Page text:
The simplified forms and emotional ambivalence of Pop Art seep through in Donald Baechler’s work. Thick, black outlines frame Baechler’s carefully selected imagery that ranges from cartoon-like figures to ordinary objects like candy and flowers. Set on intricate backgrounds of fabric collage and pastel-colored acrylic paint, Baechler often furnishes his objects with a white halo that gives them a child-like cutout quality and makes them seem to float off the canvas. The rose is a recurring theme. Inspiration of poets and painters for centuries, under Baechler the queen of flowers adopts Donald Judd’s literalism which claims that instead of ‘a rose is a rose is a rose’, it really is just a beautiful flower. At Cheim & Read through December 23.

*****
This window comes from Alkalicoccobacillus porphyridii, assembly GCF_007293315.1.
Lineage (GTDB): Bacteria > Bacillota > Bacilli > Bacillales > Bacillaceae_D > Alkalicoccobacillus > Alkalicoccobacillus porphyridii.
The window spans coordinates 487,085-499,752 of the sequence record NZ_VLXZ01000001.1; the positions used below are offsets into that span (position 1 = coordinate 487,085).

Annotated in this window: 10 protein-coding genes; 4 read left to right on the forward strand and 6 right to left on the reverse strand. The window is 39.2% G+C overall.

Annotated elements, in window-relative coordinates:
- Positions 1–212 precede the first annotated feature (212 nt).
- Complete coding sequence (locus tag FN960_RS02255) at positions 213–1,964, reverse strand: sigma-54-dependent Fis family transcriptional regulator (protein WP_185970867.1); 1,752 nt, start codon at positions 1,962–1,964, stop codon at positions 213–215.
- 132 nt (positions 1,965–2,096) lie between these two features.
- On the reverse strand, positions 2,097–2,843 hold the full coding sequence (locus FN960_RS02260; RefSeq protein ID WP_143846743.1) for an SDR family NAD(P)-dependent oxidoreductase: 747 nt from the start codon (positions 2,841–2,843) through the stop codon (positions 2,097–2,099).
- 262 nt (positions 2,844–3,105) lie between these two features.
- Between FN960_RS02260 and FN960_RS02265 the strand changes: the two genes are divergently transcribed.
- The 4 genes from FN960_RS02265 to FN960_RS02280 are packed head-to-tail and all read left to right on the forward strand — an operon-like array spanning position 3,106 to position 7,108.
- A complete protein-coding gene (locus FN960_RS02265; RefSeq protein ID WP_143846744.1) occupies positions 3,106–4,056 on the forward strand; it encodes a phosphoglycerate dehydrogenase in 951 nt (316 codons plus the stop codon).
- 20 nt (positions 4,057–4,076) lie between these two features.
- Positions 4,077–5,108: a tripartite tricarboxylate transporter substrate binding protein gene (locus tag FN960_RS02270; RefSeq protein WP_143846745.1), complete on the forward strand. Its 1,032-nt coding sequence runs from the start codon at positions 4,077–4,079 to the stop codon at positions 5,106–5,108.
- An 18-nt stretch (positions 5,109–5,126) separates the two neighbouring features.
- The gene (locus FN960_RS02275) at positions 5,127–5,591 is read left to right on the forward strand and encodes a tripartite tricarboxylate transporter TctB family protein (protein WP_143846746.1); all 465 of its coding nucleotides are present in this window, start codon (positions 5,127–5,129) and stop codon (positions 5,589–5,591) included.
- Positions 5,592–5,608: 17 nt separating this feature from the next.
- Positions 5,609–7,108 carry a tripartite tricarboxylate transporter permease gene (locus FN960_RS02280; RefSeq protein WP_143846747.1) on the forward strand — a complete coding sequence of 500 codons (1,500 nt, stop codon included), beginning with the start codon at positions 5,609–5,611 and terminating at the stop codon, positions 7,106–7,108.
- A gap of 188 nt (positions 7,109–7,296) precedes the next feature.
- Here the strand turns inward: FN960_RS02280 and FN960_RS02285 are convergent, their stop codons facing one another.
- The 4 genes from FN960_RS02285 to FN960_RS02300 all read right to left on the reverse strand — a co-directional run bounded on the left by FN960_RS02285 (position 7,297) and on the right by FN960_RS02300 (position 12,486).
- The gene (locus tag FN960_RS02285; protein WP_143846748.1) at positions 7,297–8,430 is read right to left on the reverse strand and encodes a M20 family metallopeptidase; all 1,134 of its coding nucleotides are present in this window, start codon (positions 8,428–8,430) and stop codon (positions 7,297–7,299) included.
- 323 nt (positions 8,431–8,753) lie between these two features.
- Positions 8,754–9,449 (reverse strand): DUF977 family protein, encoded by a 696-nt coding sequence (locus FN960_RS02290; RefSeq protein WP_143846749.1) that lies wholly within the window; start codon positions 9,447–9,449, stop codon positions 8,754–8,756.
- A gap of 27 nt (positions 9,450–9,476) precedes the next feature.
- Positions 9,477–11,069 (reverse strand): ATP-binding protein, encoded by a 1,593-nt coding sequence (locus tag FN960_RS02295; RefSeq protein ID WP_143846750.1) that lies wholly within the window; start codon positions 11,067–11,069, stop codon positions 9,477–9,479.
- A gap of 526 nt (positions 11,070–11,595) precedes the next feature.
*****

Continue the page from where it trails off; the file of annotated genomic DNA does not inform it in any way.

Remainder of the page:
McArthur Binion was born in Macon, Mississippi in 1946. Raised on a black cotton farm among eleven siblings, Binion’s minimalist painting practice is deeply steeped in the hard-scrabble life and the racial injustices of the Deep South. A new series of work, currently on view at Galerie Lelong, journeys back to the artist’s childhood. Binion started picking cotton when he was three and the repetitiveness and tedium of the work seeps through in Binion’s recurring, unbroken mark-making and somber color pallete. In some of the works, Binion reveals fragments of photos of his childhood home; as if the past is something that is lodged somewhere deep inside but reveals itself only fractured, faded and frequently only in the context in which it was created. At Galerie Lelong through December 23